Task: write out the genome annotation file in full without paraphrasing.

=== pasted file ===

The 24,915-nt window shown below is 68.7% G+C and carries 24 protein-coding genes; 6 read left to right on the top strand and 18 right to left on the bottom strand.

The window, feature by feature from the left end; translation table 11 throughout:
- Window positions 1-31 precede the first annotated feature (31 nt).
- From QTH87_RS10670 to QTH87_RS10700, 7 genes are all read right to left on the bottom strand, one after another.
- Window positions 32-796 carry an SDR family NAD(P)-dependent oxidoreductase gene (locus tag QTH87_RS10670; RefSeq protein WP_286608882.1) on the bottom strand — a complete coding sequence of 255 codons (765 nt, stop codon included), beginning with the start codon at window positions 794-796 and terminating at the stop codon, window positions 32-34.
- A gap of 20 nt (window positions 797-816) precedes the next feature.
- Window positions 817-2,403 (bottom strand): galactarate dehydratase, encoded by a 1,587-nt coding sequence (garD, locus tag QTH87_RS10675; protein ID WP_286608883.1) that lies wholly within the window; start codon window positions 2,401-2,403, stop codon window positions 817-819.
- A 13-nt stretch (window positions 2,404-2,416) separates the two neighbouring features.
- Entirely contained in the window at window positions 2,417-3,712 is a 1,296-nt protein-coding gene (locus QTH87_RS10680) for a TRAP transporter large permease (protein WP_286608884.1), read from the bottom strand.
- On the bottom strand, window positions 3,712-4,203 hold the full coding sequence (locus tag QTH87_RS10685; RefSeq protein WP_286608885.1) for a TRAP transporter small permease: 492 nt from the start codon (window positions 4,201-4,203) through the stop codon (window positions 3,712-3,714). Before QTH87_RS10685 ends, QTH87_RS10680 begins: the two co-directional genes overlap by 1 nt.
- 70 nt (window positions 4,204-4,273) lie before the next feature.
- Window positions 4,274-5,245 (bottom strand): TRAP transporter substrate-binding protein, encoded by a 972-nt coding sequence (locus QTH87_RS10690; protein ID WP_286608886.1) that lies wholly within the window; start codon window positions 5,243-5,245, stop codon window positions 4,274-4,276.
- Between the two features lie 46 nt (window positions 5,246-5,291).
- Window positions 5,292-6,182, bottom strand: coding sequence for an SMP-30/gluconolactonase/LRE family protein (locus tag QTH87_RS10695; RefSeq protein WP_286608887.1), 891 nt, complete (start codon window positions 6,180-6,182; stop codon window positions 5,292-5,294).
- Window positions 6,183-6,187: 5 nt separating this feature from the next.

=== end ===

The 24,915-nt window shown below is 68.7% G+C and carries 24 protein-coding genes; 6 read left to right on the top strand and 18 right to left on the bottom strand.

The window, feature by feature from the left end; translation table 11 throughout:
- Window positions 1-31 precede the first annotated feature (31 nt).
- From QTH87_RS10670 to QTH87_RS10700, 7 genes are all read right to left on the bottom strand, one after another.
- Window positions 32-796 carry an SDR family NAD(P)-dependent oxidoreductase gene (locus tag QTH87_RS10670; RefSeq protein WP_286608882.1) on the bottom strand — a complete coding sequence of 255 codons (765 nt, stop codon included), beginning with the start codon at window positions 794-796 and terminating at the stop codon, window positions 32-34.
- A gap of 20 nt (window positions 797-816) precedes the next feature.
- Window positions 817-2,403 (bottom strand): galactarate dehydratase, encoded by a 1,587-nt coding sequence (garD, locus tag QTH87_RS10675; protein ID WP_286608883.1) that lies wholly within the window; start codon window positions 2,401-2,403, stop codon window positions 817-819.
- A 13-nt stretch (window positions 2,404-2,416) separates the two neighbouring features.
- Entirely contained in the window at window positions 2,417-3,712 is a 1,296-nt protein-coding gene (locus QTH87_RS10680) for a TRAP transporter large permease (protein WP_286608884.1), read from the bottom strand.
- On the bottom strand, window positions 3,712-4,203 hold the full coding sequence (locus tag QTH87_RS10685; RefSeq protein WP_286608885.1) for a TRAP transporter small permease: 492 nt from the start codon (window positions 4,201-4,203) through the stop codon (window positions 3,712-3,714). Before QTH87_RS10685 ends, QTH87_RS10680 begins: the two co-directional genes overlap by 1 nt.
- 70 nt (window positions 4,204-4,273) lie before the next feature.
- Window positions 4,274-5,245 (bottom strand): TRAP transporter substrate-binding protein, encoded by a 972-nt coding sequence (locus QTH87_RS10690; protein ID WP_286608886.1) that lies wholly within the window; start codon window positions 5,243-5,245, stop codon window positions 4,274-4,276.
- Between the two features lie 46 nt (window positions 5,246-5,291).
- Window positions 5,292-6,182, bottom strand: coding sequence for an SMP-30/gluconolactonase/LRE family protein (locus tag QTH87_RS10695; RefSeq protein WP_286608887.1), 891 nt, complete (start codon window positions 6,180-6,182; stop codon window positions 5,292-5,294).
- Window positions 6,183-6,187: 5 nt separating this feature from the next.